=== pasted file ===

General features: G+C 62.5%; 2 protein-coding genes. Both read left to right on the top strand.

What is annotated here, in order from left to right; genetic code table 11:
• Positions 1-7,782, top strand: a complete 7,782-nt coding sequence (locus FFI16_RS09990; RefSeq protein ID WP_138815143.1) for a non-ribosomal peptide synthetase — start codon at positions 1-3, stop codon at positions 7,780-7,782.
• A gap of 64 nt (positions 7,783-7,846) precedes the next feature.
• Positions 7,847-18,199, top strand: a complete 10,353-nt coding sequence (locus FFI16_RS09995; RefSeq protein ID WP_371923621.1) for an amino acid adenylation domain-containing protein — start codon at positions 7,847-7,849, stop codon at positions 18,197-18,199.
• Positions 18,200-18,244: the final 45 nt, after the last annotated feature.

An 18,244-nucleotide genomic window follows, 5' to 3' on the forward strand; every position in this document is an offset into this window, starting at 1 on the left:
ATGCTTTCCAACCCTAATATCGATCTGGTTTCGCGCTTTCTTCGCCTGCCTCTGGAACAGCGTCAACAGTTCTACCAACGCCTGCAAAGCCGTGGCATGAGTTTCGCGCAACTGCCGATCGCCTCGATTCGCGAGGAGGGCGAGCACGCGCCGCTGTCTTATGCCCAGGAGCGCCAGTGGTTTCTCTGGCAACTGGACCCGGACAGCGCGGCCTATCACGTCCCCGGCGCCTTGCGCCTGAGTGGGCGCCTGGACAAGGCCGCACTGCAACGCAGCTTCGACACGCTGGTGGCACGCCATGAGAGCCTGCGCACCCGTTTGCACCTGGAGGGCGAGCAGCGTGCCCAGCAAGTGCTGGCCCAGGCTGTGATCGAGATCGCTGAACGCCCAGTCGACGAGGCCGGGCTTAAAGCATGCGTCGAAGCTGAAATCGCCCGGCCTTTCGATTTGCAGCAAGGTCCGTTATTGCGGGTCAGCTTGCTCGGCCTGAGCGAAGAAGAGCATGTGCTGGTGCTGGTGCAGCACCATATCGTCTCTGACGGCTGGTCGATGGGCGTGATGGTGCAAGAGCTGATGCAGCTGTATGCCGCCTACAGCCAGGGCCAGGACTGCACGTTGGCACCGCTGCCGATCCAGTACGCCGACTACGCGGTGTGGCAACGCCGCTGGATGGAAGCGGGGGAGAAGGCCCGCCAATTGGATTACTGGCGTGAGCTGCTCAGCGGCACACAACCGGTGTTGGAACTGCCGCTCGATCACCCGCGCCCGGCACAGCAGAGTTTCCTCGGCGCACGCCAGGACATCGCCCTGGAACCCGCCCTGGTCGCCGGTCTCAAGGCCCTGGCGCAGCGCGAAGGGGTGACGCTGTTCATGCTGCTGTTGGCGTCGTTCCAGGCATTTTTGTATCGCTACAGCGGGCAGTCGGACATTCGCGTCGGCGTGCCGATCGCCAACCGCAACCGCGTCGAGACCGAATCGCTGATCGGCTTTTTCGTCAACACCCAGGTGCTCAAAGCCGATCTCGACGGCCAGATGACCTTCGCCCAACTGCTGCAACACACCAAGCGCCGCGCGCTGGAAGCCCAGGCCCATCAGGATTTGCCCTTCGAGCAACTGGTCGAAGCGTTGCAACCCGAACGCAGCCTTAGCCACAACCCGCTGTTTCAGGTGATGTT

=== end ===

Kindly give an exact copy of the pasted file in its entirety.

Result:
General features: G+C 62.5%; 2 protein-coding genes. Both read left to right on the top strand.

What is annotated here, in order from left to right; genetic code table 11:
• Positions 1-7,782, top strand: a complete 7,782-nt coding sequence (locus FFI16_RS09990; RefSeq protein ID WP_138815143.1) for a non-ribosomal peptide synthetase — start codon at positions 1-3, stop codon at positions 7,780-7,782.
• A gap of 64 nt (positions 7,783-7,846) precedes the next feature.
• Positions 7,847-18,199, top strand: a complete 10,353-nt coding sequence (locus FFI16_RS09995; RefSeq protein ID WP_371923621.1) for an amino acid adenylation domain-containing protein — start codon at positions 7,847-7,849, stop codon at positions 18,197-18,199.
• Positions 18,200-18,244: the final 45 nt, after the last annotated feature.

An 18,244-nucleotide genomic window follows, 5' to 3' on the forward strand; every position in this document is an offset into this window, starting at 1 on the left:
ATGCTTTCCAACCCTAATATCGATCTGGTTTCGCGCTTTCTTCGCCTGCCTCTGGAACAGCGTCAACAGTTCTACCAACGCCTGCAAAGCCGTGGCATGAGTTTCGCGCAACTGCCGATCGCCTCGATTCGCGAGGAGGGCGAGCACGCGCCGCTGTCTTATGCCCAGGAGCGCCAGTGGTTTCTCTGGCAACTGGACCCGGACAGCGCGGCCTATCACGTCCCCGGCGCCTTGCGCCTGAGTGGGCGCCTGGACAAGGCCGCACTGCAACGCAGCTTCGACACGCTGGTGGCACGCCATGAGAGCCTGCGCACCCGTTTGCACCTGGAGGGCGAGCAGCGTGCCCAGCAAGTGCTGGCCCAGGCTGTGATCGAGATCGCTGAACGCCCAGTCGACGAGGCCGGGCTTAAAGCATGCGTCGAAGCTGAAATCGCCCGGCCTTTCGATTTGCAGCAAGGTCCGTTATTGCGGGTCAGCTTGCTCGGCCTGAGCGAAGAAGAGCATGTGCTGGTGCTGGTGCAGCACCATATCGTCTCTGACGGCTGGTCGATGGGCGTGATGGTGCAAGAGCTGATGCAGCTGTATGCCGCCTACAGCCAGGGCCAGGACTGCACGTTGGCACCGCTGCCGATCCAGTACGCCGACTACGCGGTGTGGCAACGCCGCTGGATGGAAGCGGGGGAGAAGGCCCGCCAATTGGATTACTGGCGTGAGCTGCTCAGCGGCACACAACCGGTGTTGGAACTGCCGCTCGATCACCCGCGCCCGGCACAGCAGAGTTTCCTCGGCGCACGCCAGGACATCGCCCTGGAACCCGCCCTGGTCGCCGGTCTCAAGGCCCTGGCGCAGCGCGAAGGGGTGACGCTGTTCATGCTGCTGTTGGCGTCGTTCCAGGCATTTTTGTATCGCTACAGCGGGCAGTCGGACATTCGCGTCGGCGTGCCGATCGCCAACCGCAACCGCGTCGAGACCGAATCGCTGATCGGCTTTTTCGTCAACACCCAGGTGCTCAAAGCCGATCTCGACGGCCAGATGACCTTCGCCCAACTGCTGCAACACACCAAGCGCCGCGCGCTGGAAGCCCAGGCCCATCAGGATTTGCCCTTCGAGCAACTGGTCGAAGCGTTGCAACCCGAACGCAGCCTTAGCCACAACCCGCTGTTTCAGGTGATGTT